My colleague asked me to take a look at a logging issue on a server last week. He noticed that the error logs had way too little information about exceptions. In this particular instance, we had switched to Nginx + gunicorn instead of our usual Nginx + Apache + mod_wsgi (yeah, we’re weird). I took a quick look this morning and everything looked exactly like they should. I’ve read up more gunicorn docs today than I’ve ever done, I think.
Eventually, I asked my colleague Tryggvi for help. I needed a third person to tell me if I was making an obvious mistake. He asked me if I tried running gunicorn without supervisor, which I hadn’t. I tried that locally first, and it worked! I was all set to blame supervisor for my woes and tried it on production. Nope. No luck. As any good sysadmin would do, I checked if the versions matched and they did. CKAN itself has it’s dependencies frozen, this lead to more confusion in my brain. It didn’t make sense.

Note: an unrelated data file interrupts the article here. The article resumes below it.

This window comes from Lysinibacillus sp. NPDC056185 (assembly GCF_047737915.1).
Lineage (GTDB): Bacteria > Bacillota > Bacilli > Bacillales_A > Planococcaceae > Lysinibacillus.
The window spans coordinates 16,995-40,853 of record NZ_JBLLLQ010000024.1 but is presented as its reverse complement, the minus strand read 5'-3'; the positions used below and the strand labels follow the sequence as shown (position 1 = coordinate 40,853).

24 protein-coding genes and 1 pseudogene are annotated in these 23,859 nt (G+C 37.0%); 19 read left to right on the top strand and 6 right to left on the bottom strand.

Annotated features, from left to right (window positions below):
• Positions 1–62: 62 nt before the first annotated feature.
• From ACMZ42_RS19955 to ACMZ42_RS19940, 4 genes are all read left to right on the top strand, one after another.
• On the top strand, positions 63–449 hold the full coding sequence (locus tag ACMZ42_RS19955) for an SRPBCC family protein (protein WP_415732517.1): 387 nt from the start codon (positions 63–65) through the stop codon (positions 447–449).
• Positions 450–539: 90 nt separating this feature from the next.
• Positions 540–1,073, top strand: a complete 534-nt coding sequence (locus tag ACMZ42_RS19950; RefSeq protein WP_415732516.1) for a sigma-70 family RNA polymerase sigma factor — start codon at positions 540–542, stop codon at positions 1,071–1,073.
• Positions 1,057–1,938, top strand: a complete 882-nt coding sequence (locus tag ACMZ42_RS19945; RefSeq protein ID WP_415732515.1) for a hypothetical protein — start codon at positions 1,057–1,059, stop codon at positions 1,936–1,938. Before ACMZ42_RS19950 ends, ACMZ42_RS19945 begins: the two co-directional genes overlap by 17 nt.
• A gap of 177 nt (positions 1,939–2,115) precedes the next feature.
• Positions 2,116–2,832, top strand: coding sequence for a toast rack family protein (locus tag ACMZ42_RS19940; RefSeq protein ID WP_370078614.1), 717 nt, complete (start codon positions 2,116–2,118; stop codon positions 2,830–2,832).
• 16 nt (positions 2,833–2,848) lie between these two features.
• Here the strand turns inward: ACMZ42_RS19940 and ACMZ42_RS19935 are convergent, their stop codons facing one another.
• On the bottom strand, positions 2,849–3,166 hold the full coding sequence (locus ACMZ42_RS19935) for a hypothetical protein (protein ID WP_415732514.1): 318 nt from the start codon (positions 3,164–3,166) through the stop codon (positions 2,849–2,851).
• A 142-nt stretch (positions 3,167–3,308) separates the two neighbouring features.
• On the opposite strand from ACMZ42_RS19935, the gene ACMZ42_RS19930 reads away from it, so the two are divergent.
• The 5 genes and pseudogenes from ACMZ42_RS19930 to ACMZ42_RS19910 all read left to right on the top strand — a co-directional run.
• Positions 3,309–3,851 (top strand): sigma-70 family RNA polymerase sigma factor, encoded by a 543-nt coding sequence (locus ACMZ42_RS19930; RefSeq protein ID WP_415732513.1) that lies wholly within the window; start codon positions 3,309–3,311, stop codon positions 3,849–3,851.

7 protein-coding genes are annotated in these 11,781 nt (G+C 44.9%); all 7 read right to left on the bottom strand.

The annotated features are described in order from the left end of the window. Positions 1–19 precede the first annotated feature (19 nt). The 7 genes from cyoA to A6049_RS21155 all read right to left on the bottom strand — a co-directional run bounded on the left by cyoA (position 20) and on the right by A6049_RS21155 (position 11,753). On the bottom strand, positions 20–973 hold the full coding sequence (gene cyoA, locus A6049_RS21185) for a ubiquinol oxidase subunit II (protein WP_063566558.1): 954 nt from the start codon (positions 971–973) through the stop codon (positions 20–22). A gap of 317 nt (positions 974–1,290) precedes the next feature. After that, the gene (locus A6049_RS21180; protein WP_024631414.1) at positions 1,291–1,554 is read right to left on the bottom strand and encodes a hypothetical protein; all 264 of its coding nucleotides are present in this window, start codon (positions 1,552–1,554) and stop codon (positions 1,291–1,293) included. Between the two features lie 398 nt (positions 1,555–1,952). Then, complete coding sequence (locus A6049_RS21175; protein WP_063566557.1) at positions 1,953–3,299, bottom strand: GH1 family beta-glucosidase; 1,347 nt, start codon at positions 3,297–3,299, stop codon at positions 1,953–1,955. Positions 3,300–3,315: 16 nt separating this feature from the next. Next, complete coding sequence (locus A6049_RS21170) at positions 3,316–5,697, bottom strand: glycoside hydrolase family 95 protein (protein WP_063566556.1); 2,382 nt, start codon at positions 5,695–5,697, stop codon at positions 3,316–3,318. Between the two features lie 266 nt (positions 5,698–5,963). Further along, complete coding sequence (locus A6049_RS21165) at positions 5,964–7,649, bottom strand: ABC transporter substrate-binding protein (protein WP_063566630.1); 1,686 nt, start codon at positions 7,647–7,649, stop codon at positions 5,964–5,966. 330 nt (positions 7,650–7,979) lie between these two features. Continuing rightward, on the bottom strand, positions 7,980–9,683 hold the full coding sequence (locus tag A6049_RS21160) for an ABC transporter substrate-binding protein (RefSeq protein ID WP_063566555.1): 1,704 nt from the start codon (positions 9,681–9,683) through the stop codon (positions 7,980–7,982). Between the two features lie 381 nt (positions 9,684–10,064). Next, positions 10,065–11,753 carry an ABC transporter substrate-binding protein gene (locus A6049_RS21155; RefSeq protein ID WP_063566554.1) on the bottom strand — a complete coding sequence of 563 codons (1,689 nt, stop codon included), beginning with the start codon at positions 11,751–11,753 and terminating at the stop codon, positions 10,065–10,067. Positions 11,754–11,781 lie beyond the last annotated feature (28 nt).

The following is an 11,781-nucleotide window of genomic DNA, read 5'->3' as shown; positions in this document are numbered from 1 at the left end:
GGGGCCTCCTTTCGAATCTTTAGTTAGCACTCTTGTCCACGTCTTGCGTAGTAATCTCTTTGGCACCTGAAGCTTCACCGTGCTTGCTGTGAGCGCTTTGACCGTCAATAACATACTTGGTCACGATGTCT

I started looking at the Exception in more detail, there was a note about email not working and the actual traceback. Well, since I didn’t actually have a mail server on my local machine, I commented those configs out, and now I just had the right Traceback. A few minutes later, it dawned on me. It’s a Pylons “feature”. The full traceback is printed to stdout if and only if there’s no email handling. Our default configs have an email configured and our servers have postfix installed on them and all the errors go to an email alias that’s way too noisy to be useful (Sentry. Soon). I went and commented out the relevant bits of configuration and voilà, it works!
Image source: Unknown, but provided by Tryggvi 🙂